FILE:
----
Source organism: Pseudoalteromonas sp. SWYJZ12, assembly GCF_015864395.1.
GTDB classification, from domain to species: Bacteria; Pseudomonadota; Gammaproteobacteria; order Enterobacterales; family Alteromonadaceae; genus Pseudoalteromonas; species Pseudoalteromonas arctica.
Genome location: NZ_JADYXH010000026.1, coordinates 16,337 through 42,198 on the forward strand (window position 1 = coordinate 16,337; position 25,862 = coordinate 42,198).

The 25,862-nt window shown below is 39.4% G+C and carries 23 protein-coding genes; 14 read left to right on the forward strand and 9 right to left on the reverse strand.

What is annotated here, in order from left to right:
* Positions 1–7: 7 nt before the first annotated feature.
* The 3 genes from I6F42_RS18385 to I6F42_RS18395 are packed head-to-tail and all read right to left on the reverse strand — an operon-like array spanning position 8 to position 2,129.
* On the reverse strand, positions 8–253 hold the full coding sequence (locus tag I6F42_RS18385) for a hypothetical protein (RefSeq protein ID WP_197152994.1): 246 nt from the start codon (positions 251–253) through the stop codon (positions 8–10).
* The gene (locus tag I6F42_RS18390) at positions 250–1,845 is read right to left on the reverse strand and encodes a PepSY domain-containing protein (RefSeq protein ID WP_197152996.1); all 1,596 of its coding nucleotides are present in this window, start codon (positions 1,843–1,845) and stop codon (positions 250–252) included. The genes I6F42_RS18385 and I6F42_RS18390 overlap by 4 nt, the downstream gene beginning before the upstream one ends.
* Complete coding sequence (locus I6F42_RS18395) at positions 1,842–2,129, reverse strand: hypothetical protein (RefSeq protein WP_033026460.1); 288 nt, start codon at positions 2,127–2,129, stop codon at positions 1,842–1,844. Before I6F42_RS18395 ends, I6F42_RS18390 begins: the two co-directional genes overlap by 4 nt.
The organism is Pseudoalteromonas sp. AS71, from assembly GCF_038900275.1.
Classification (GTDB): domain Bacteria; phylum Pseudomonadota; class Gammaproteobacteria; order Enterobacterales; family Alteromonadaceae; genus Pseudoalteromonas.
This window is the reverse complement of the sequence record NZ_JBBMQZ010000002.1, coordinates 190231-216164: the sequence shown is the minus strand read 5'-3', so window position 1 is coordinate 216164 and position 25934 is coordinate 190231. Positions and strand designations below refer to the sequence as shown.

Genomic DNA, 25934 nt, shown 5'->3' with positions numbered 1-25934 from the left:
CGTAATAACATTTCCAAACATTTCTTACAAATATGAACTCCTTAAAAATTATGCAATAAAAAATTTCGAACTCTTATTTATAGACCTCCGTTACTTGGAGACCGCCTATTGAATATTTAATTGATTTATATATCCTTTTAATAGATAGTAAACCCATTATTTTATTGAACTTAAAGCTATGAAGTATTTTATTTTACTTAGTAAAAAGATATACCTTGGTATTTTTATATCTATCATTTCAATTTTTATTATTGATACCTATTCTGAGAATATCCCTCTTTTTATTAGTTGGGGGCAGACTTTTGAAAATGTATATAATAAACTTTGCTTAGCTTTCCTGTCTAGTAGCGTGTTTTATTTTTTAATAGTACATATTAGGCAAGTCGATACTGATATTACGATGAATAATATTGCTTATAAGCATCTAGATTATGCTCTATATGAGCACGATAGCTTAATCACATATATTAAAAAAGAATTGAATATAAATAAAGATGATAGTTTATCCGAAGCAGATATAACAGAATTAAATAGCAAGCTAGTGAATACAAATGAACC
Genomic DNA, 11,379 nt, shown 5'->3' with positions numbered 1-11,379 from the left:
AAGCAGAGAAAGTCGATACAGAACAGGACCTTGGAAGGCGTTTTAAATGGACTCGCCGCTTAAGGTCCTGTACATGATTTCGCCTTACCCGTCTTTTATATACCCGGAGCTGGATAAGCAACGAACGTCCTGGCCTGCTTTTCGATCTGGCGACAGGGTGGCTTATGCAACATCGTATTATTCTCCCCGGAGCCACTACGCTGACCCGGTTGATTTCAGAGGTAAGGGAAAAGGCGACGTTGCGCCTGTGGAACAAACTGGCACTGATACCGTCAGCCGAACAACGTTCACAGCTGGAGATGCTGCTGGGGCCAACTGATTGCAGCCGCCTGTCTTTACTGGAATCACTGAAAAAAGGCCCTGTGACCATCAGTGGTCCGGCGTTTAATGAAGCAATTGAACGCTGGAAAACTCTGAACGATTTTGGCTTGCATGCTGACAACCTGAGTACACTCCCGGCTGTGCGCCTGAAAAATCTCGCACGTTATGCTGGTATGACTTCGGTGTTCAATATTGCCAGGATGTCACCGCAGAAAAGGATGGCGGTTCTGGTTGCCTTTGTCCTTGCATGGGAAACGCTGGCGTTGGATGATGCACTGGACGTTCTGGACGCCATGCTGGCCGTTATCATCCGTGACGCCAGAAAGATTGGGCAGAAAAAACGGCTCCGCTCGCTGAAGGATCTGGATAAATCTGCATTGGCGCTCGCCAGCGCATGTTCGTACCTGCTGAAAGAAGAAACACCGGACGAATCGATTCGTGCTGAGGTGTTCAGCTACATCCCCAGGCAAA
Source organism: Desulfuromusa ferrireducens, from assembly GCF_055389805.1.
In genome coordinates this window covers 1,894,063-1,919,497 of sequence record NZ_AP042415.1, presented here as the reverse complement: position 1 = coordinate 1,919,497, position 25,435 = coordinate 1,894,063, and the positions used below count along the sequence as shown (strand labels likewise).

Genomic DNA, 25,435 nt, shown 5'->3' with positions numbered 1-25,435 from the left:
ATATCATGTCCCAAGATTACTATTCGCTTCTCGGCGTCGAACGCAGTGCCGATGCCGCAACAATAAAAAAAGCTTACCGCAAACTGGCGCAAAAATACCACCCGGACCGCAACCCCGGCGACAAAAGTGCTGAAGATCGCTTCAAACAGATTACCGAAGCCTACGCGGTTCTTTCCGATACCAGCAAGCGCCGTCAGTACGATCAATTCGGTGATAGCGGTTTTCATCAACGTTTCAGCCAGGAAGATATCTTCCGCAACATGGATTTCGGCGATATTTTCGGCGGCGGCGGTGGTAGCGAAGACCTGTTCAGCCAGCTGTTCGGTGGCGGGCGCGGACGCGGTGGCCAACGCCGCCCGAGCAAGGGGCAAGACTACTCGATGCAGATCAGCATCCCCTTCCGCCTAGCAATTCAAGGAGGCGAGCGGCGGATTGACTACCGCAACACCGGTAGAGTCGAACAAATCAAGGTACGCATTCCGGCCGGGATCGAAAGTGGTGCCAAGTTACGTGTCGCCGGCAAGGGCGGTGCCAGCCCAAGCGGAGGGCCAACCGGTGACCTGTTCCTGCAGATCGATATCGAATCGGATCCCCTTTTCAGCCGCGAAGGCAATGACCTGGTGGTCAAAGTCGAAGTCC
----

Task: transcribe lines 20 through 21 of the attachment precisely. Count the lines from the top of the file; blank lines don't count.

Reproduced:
Genomic DNA, 25,435 nt, shown 5'->3' with positions numbered 1-25,435 from the left:
ATATCATGTCCCAAGATTACTATTCGCTTCTCGGCGTCGAACGCAGTGCCGATGCCGCAACAATAAAAAAAGCTTACCGCAAACTGGCGCAAAAATACCACCCGGACCGCAACCCCGGCGACAAAAGTGCTGAAGATCGCTTCAAACAGATTACCGAAGCCTACGCGGTTCTTTCCGATACCAGCAAGCGCCGTCAGTACGATCAATTCGGTGATAGCGGTTTTCATCAACGTTTCAGCCAGGAAGATATCTTCCGCAACATGGATTTCGGCGATATTTTCGGCGGCGGCGGTGGTAGCGAAGACCTGTTCAGCCAGCTGTTCGGTGGCGGGCGCGGACGCGGTGGCCAACGCCGCCCGAGCAAGGGGCAAGACTACTCGATGCAGATCAGCATCCCCTTCCGCCTAGCAATTCAAGGAGGCGAGCGGCGGATTGACTACCGCAACACCGGTAGAGTCGAACAAATCAAGGTACGCATTCCGGCCGGGATCGAAAGTGGTGCCAAGTTACGTGTCGCCGGCAAGGGCGGTGCCAGCCCAAGCGGAGGGCCAACCGGTGACCTGTTCCTGCAGATCGATATCGAATCGGATCCCCTTTTCAGCCGCGAAGGCAATGACCTGGTGGTCAAAGTCGAAGTCC